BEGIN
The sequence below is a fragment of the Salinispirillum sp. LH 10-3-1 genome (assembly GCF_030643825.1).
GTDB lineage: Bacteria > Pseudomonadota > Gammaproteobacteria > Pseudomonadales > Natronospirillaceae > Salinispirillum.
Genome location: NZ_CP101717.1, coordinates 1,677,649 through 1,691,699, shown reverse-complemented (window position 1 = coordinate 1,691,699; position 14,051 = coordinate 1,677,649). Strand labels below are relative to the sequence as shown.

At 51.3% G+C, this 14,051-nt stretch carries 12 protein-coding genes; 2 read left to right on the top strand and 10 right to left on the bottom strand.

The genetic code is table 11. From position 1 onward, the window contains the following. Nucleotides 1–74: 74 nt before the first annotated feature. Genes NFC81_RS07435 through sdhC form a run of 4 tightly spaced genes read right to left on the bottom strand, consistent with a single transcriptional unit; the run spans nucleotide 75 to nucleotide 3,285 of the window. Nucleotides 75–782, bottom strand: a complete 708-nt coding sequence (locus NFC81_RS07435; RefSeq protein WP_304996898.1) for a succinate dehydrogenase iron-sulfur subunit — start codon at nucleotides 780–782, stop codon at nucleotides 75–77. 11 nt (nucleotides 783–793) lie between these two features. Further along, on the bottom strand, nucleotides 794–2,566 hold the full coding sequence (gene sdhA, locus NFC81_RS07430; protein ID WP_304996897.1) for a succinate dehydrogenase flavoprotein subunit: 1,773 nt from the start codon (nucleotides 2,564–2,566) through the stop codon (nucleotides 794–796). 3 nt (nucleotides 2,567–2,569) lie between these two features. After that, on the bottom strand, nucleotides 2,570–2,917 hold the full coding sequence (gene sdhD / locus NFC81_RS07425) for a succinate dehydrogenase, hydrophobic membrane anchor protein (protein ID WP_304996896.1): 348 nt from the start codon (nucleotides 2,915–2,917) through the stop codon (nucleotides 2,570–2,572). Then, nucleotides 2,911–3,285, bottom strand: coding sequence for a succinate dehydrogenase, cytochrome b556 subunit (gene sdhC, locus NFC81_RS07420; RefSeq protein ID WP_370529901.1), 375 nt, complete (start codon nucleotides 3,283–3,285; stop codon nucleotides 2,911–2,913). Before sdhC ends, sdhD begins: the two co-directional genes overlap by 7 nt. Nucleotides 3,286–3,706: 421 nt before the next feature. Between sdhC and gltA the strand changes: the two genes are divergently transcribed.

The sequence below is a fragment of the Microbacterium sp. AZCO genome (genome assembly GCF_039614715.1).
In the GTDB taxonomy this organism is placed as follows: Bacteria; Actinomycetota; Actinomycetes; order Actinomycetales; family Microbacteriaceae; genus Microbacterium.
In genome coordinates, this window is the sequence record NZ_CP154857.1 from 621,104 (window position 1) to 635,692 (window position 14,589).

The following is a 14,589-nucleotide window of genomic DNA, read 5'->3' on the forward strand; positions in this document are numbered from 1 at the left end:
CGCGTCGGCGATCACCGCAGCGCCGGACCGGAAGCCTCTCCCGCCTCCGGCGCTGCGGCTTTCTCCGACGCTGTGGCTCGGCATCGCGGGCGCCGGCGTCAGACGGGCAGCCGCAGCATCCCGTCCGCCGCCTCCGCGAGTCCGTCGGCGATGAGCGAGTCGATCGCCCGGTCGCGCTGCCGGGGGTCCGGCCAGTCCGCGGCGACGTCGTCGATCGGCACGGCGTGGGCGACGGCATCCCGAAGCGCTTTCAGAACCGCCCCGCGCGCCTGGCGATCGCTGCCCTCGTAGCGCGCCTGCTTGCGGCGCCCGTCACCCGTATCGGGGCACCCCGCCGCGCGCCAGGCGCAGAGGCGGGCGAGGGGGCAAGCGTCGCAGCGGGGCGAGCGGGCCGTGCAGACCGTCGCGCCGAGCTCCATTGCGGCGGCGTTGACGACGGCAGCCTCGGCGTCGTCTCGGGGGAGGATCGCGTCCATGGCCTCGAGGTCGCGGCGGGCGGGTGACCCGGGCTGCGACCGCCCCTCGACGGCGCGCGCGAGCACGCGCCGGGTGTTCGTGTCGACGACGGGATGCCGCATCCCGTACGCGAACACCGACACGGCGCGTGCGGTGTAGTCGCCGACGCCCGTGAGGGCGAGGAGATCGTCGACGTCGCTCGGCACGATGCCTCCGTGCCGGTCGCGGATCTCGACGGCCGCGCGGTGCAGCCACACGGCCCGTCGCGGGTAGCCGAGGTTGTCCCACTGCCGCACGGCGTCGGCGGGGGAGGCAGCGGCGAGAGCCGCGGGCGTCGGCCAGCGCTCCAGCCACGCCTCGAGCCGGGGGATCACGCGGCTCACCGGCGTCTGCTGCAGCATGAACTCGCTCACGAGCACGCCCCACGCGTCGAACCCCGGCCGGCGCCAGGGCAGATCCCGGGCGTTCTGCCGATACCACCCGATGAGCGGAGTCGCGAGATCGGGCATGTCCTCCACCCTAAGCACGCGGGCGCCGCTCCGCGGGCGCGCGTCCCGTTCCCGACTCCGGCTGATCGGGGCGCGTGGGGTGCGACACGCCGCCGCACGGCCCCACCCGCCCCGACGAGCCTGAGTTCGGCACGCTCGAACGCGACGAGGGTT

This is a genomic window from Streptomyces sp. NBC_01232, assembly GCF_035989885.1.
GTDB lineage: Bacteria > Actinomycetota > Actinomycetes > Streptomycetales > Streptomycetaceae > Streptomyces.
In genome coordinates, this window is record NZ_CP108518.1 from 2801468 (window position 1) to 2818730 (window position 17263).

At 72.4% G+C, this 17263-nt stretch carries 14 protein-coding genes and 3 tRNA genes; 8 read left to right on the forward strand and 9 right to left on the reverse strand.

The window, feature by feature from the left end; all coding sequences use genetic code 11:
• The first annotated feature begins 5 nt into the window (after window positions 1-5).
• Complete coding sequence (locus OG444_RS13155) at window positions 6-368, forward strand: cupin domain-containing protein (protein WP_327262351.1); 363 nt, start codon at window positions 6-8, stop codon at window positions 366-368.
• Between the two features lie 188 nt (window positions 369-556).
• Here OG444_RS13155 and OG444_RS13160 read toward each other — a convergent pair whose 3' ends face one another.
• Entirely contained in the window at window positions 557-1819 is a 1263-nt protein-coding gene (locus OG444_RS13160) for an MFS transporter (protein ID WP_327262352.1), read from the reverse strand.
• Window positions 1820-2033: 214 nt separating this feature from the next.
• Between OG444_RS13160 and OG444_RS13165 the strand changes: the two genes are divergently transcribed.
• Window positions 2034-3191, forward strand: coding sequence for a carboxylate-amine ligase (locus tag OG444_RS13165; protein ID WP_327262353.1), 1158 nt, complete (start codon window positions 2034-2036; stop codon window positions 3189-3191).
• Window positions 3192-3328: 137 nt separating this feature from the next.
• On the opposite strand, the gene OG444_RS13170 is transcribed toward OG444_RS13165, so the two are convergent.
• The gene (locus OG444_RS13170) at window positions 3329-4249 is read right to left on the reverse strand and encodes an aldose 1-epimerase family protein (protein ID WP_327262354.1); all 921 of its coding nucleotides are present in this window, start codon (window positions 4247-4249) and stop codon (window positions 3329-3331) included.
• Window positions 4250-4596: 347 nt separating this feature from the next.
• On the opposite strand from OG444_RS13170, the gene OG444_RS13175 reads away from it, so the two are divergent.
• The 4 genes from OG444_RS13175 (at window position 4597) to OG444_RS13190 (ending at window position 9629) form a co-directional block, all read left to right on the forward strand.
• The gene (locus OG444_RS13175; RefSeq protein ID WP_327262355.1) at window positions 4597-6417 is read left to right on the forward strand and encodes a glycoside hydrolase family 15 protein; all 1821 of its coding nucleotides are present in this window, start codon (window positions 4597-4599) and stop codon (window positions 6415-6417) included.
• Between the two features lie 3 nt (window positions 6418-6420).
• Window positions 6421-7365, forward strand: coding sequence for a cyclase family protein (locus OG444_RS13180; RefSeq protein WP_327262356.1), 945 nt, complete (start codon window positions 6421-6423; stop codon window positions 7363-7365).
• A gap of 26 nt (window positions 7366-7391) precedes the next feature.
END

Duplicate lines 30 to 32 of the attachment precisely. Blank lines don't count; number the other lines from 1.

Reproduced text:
• The gene (locus OG444_RS13175; RefSeq protein ID WP_327262355.1) at window positions 4597-6417 is read left to right on the forward strand and encodes a glycoside hydrolase family 15 protein; all 1821 of its coding nucleotides are present in this window, start codon (window positions 4597-4599) and stop codon (window positions 6415-6417) included.
• Between the two features lie 3 nt (window positions 6418-6420).
• Window positions 6421-7365, forward strand: coding sequence for a cyclase family protein (locus OG444_RS13180; RefSeq protein WP_327262356.1), 945 nt, complete (start codon window positions 6421-6423; stop codon window positions 7363-7365).